Gold Stocks: No One Left to Kill?


An Interesting Juncture for Gold Stocks (A good read with links)

Note that CEF in the above chart trades at an 11% discount to its 60%/40% holding of gold and silver bullion after a four year down-trend–note that this is either hyper-bearishness or massive extrapolation of trend-following.   Apple’s cash hoard could buy the entire public mining sector.   Gold stocks are cheap for a reason: poor capital allocation, poor cost control, and dilution of shareholders revealed in the five-year long bust from an epic boom from 2001 to 2011 caused investors to flee.   Since then many managements have gained religion on cost control and capital discipline (Note Barrick, ABX). All cycles turn, but when? If we knew, then no opportunity.

I always hear investors or analysts ask, “So what is the catalyst?”  If the market is at all efficient–and I would say that it is except at major inflection points–then if we knew the catalyst, then the opportunity would be arbitraged away.  How about the law of low prices or the law of supply and demand.


Ironically, as gold has declined in US dollar terms, it has risen in real terms versus commodities showing its mettle in a credit contraction.  TSI BLOG

1-Divergences-complete-772x1024The HUI, a gold stock index, is showing relative strength versus gold.   However, certain gold stocks like Novagold (NG), Sabina Gold (SGSVF) or Agnico-Eagle (AEM) are in incipient uptrends or, at least, vastly outperforming their indexes such as GDX or GDXJ.  You must diversify amongst the highest quality producers, developers, and explorers.

This post is not a recommendation but a historical reference point for a hated asset class.  I see much less RISK in a terrible industry such as gold mining than wonderful businesses such as Amazon, CRM, or GE.

7 responses to “Gold Stocks: No One Left to Kill?

  1. So, what do you mean when you say “highest quality producers, developers, and explorers”?

  2. Highest-Quality would mean for the balance sheet, property, management experience/corporate governance.

    So NOVAGOLD has cash and no debt on the balance sheet with a high quality property (size of deposit, grade in g/ton) that they won’t develop until economic so it is a long-dated call option on higher gold prices.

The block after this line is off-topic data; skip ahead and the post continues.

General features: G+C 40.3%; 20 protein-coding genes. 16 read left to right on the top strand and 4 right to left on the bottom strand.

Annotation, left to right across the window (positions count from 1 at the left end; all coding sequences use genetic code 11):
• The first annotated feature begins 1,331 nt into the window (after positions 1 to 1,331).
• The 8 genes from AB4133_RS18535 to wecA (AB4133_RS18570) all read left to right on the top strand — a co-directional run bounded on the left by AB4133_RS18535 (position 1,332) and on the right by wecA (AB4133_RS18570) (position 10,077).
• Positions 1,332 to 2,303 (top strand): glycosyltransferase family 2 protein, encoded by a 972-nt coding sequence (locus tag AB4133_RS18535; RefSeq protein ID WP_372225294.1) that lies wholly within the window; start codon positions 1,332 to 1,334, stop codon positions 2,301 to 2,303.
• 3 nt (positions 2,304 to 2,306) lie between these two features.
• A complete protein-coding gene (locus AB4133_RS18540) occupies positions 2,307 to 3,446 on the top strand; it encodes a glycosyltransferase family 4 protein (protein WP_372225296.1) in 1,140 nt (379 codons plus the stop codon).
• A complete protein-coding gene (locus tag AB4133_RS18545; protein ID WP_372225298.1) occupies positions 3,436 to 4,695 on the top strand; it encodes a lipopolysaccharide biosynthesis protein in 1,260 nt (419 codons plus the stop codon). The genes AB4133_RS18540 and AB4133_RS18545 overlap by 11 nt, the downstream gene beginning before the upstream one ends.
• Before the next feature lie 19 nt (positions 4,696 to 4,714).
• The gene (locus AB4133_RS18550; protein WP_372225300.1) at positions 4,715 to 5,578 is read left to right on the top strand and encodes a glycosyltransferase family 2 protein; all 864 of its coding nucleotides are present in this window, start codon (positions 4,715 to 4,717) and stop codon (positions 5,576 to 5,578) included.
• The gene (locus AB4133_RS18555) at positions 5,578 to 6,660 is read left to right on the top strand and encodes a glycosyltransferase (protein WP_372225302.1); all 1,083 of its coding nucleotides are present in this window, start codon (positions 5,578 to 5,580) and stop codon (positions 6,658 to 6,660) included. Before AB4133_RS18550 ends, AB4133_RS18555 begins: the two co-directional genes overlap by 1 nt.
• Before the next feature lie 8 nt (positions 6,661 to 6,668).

Sandstrom has lower quality deposits/customers than Royal Gold but it is much cheaper and would do better on much higher gold prices like $300 plus vs. RGLD who could really snap up properties if gold fell another $200.

    All is a trade-off.

    For developers/explorers, look at EMXX (Eurasian minerals) Management is experienced in selling and finding prospects–diversified.

    You need to figure out your criteria.

  3. Thanks for the response.

    I guess I don’t understand why more emphasis is put on high quality instead of great value, although I’m not saying that the ones you mentioned don’t have great value.

    This is a topic where big resource investors like Rick Rule and Eric Sprott seem to have different opinions. You seem to agree more Rule, in that you want the companies with the best management teams and the highest-grade deposits. I tend to agree with Sprott, in that a rising market lifts all boats, so cheapness trumps quality.

  4. Would ASM as a low cost producer count as high quality? Or is it not cheap enough?

  5. Dear Daniel:

    Both are right depending upon point of view. The highest cost miners (and with debt) would rise the most on a sharp rise in the gold price (in US dollars) while cash rich, high quality deposit (low ASIC cost) miners would rise but not at the same rate.

    The worst the business (mining is in that category), then the need for better management with great operating skills/capital allocation. A monkey could run Mastercard and still profits would flow.

  6. John,

    I agree with you that a mining company with incompetent management will likely have a greater chance of failure than most other types of businesses. If you have two mining companies that are the same in every way, except one is run by more competent management, then obviously that one would be the better buy. However, almost never is this the case. Ones with less competent management usually are selling for less because that information is priced in to a degree. I guess what I’m trying to say is that I don’t associate highest quality with greatest bargain, after taking all available information into account. At times, it may be the case that the miners that are of the highest quality are the greatest bargains, but in no way do I see that as necessarily so. To clarify, by “bargain” I mean the greatest discount to objective value.

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